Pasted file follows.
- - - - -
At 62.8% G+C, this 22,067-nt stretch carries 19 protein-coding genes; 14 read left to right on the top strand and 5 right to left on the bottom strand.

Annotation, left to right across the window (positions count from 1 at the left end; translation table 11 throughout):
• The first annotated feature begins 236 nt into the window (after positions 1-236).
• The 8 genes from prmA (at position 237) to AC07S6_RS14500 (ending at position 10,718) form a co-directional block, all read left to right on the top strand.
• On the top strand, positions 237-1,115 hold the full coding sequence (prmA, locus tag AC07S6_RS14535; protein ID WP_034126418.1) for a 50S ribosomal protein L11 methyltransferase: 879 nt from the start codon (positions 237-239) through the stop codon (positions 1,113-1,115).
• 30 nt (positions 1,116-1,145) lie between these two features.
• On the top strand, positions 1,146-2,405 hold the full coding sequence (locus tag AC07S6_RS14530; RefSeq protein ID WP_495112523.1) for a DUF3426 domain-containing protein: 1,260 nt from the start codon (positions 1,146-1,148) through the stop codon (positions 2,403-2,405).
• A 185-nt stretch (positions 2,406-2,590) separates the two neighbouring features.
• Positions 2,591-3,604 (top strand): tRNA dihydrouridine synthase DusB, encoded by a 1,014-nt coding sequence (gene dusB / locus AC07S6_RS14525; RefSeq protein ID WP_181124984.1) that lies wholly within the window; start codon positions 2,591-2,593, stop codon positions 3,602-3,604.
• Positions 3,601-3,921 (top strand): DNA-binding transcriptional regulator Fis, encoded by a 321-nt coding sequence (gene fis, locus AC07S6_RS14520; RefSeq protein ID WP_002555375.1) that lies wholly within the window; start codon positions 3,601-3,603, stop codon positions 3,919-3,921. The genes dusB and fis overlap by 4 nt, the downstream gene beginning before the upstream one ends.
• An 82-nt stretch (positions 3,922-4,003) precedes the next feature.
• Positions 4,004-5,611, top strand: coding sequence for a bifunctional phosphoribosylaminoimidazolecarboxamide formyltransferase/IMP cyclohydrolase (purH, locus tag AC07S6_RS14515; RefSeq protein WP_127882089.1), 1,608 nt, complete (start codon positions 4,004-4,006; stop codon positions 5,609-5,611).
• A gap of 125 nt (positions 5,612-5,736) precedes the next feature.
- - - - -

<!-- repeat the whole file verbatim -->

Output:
At 62.8% G+C, this 22,067-nt stretch carries 19 protein-coding genes; 14 read left to right on the top strand and 5 right to left on the bottom strand.

Annotation, left to right across the window (positions count from 1 at the left end; translation table 11 throughout):
• The first annotated feature begins 236 nt into the window (after positions 1-236).
• The 8 genes from prmA (at position 237) to AC07S6_RS14500 (ending at position 10,718) form a co-directional block, all read left to right on the top strand.
• On the top strand, positions 237-1,115 hold the full coding sequence (prmA, locus tag AC07S6_RS14535; protein ID WP_034126418.1) for a 50S ribosomal protein L11 methyltransferase: 879 nt from the start codon (positions 237-239) through the stop codon (positions 1,113-1,115).
• 30 nt (positions 1,116-1,145) lie between these two features.
• On the top strand, positions 1,146-2,405 hold the full coding sequence (locus tag AC07S6_RS14530; RefSeq protein ID WP_495112523.1) for a DUF3426 domain-containing protein: 1,260 nt from the start codon (positions 1,146-1,148) through the stop codon (positions 2,403-2,405).
• A 185-nt stretch (positions 2,406-2,590) separates the two neighbouring features.
• Positions 2,591-3,604 (top strand): tRNA dihydrouridine synthase DusB, encoded by a 1,014-nt coding sequence (gene dusB / locus AC07S6_RS14525; RefSeq protein ID WP_181124984.1) that lies wholly within the window; start codon positions 2,591-2,593, stop codon positions 3,602-3,604.
• Positions 3,601-3,921 (top strand): DNA-binding transcriptional regulator Fis, encoded by a 321-nt coding sequence (gene fis, locus AC07S6_RS14520; RefSeq protein ID WP_002555375.1) that lies wholly within the window; start codon positions 3,601-3,603, stop codon positions 3,919-3,921. The genes dusB and fis overlap by 4 nt, the downstream gene beginning before the upstream one ends.
• An 82-nt stretch (positions 3,922-4,003) precedes the next feature.
• Positions 4,004-5,611, top strand: coding sequence for a bifunctional phosphoribosylaminoimidazolecarboxamide formyltransferase/IMP cyclohydrolase (purH, locus tag AC07S6_RS14515; RefSeq protein WP_127882089.1), 1,608 nt, complete (start codon positions 4,004-4,006; stop codon positions 5,609-5,611).
• A gap of 125 nt (positions 5,612-5,736) precedes the next feature.